“There is a normal physiological blood pressure response to pregnancy that includes a drop in blood pressure in the second trimester,” Greenberg said. This is because when the placenta begins to develop in the first and second trimesters of pregnancy, it produces hormones that cause the blood vessels to relax to bring more blood to the uterus and fetus. “When patients don’t feel this, they may have something going on in their body that could put them at risk of developing high blood pressure later in pregnancy,” Greenberg added.
Our study shows that a woman with normal blood pressure that increases or shows little or no fall in the first trimester of pregnancy is at significantly higher risk of developing gestational hypertension in the second trimester. — Erica P. Gunderson, PhD, MS, MPH
During the study, 8,342 patients developed preeclampsia and 8,767 developed gestational hypertension. In general, patients diagnosed with high blood pressure complications were more likely to be younger, black or Hispanic, to be overweight or obese before pregnancy, and to have never given birth. They are also more likely to gain more weight during pregnancy, have a cesarean delivery or have a baby that is smaller than average, be born prematurely, be admitted to the neonatal intensive care unit or die after 22 weeks of pregnancy.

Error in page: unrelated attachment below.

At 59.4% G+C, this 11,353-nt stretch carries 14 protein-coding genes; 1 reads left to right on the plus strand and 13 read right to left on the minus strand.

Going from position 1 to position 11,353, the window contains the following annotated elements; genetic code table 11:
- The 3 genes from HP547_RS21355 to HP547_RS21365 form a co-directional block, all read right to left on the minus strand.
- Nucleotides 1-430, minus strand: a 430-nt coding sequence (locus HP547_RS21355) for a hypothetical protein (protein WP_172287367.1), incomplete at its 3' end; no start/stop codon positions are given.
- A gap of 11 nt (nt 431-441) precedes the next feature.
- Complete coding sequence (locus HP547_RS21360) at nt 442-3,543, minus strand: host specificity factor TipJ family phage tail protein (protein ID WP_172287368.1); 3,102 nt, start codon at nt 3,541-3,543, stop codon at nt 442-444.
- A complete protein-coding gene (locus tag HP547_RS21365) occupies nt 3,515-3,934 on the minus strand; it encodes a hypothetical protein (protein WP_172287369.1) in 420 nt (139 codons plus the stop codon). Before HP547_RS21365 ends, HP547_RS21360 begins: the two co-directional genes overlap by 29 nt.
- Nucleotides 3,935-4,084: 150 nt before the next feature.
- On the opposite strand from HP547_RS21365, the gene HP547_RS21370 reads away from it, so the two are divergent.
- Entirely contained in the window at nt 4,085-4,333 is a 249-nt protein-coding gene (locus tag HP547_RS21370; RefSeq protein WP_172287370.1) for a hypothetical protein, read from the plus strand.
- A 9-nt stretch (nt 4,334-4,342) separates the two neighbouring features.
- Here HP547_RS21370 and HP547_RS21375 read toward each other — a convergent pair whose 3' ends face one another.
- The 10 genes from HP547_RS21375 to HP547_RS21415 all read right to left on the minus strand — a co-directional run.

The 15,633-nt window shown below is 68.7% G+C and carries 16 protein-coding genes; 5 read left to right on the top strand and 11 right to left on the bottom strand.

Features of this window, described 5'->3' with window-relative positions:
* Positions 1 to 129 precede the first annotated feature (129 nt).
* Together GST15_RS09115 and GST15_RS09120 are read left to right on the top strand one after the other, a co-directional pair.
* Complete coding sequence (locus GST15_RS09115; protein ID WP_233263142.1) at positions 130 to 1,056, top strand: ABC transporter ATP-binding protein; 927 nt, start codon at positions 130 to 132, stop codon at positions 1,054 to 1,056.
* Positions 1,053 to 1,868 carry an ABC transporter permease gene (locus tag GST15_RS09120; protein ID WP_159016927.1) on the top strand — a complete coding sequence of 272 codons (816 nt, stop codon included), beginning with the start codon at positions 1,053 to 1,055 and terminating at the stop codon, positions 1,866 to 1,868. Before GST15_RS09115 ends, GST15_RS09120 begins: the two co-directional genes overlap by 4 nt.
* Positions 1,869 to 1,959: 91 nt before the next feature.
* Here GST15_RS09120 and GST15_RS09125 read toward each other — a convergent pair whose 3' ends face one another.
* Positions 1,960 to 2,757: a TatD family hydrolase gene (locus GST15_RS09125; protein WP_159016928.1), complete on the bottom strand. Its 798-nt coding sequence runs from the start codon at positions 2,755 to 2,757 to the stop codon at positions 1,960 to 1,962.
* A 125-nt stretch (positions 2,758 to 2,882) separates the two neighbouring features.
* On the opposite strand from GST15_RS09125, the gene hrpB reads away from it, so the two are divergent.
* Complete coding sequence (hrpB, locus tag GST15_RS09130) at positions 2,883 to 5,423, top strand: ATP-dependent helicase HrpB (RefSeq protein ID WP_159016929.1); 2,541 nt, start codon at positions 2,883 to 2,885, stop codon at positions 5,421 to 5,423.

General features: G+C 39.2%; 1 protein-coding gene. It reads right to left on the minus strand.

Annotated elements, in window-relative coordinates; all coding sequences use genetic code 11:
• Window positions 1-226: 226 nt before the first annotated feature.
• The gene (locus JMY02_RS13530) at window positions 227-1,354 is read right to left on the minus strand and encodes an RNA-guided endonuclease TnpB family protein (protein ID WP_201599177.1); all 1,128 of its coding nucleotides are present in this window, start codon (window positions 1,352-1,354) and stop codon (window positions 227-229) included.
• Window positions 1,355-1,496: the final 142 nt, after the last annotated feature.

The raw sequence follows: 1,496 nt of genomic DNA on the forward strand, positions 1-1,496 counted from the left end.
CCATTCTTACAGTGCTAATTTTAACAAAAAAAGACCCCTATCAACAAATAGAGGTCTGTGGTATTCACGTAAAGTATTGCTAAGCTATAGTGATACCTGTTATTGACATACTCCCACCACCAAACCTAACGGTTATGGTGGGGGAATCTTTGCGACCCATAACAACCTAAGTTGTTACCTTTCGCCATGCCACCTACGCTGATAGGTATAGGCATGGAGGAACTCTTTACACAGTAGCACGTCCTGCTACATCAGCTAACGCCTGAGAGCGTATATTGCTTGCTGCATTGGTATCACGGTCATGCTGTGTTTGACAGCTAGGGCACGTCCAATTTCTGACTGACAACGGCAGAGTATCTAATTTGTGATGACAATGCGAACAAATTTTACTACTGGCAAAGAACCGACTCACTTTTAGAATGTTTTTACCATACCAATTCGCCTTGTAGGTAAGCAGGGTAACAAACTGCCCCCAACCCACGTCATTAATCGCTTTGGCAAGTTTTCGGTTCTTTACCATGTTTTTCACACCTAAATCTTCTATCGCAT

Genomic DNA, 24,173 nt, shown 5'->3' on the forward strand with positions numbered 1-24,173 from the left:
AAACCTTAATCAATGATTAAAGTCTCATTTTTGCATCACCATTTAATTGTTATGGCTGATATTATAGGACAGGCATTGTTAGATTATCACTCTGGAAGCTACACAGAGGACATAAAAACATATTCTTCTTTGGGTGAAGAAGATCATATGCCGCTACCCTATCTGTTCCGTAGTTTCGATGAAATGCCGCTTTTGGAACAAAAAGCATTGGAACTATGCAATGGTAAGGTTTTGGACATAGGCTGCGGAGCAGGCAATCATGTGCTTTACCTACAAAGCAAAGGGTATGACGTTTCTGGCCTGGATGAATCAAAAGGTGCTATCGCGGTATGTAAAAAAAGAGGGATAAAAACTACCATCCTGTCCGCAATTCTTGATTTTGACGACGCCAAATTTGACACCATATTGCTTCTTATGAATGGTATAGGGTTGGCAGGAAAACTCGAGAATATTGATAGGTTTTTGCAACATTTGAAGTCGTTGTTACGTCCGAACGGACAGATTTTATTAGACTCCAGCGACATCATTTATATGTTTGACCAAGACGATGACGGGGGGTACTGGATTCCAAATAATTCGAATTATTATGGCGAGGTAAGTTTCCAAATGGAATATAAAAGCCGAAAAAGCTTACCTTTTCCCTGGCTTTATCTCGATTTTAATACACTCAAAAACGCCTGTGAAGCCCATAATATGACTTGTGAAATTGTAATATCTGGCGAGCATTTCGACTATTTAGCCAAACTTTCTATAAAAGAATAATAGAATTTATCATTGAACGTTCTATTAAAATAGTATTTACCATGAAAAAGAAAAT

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The statistical association the researchers found between blood pressure patterns and the subsequent development of high blood pressure during pregnancy was further improved when information on patient race, ethnicity, prepregnancy body mass index (BMI), diabetes and socioeconomic status was included. was included.